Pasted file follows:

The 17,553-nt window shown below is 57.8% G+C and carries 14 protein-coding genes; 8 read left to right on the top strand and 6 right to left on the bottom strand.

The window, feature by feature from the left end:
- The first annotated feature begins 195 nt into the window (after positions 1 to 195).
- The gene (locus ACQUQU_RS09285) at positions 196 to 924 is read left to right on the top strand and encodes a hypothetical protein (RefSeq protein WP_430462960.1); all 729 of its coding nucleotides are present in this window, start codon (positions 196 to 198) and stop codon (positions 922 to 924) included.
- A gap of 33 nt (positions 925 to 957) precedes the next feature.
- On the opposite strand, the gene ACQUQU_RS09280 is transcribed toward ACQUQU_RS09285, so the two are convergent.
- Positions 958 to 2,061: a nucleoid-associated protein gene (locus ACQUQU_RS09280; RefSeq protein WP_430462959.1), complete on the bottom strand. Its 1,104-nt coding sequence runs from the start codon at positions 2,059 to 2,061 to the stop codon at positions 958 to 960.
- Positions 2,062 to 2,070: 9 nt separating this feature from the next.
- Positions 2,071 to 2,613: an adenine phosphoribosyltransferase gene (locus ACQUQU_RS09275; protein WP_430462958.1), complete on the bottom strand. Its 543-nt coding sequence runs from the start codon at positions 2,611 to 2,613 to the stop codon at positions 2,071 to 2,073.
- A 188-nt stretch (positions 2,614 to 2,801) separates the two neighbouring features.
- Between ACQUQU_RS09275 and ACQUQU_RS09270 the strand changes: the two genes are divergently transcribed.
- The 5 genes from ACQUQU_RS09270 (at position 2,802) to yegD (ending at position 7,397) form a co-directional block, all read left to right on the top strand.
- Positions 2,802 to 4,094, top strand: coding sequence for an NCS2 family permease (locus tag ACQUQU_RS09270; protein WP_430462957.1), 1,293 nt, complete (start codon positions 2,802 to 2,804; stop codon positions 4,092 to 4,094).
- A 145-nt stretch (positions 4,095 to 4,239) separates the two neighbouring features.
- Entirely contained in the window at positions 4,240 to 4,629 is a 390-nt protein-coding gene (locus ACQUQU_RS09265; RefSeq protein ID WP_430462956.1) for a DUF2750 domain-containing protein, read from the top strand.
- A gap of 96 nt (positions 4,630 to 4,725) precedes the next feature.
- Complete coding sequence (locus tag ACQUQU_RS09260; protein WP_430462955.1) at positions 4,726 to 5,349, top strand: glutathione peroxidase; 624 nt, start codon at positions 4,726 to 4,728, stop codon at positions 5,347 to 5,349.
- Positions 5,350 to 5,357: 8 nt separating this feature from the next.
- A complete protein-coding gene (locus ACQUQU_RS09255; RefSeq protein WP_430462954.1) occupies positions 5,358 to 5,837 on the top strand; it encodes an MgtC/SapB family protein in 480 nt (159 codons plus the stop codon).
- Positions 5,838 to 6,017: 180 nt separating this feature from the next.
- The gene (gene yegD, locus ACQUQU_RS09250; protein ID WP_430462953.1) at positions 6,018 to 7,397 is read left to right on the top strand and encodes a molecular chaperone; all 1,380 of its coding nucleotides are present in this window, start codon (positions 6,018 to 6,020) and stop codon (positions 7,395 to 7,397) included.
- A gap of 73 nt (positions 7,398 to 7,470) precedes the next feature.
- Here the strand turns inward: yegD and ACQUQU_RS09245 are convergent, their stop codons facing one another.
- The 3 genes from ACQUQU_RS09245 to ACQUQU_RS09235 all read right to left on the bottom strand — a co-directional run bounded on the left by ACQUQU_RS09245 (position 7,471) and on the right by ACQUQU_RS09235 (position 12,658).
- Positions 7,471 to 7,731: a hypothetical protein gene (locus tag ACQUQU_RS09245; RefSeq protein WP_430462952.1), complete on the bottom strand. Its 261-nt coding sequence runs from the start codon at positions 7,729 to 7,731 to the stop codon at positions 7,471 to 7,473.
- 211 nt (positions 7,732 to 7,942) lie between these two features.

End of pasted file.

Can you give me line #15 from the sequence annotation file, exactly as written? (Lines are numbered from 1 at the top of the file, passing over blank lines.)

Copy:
- Entirely contained in the window at positions 4,240 to 4,629 is a 390-nt protein-coding gene (locus ACQUQU_RS09265; RefSeq protein ID WP_430462956.1) for a DUF2750 domain-containing protein, read from the top strand.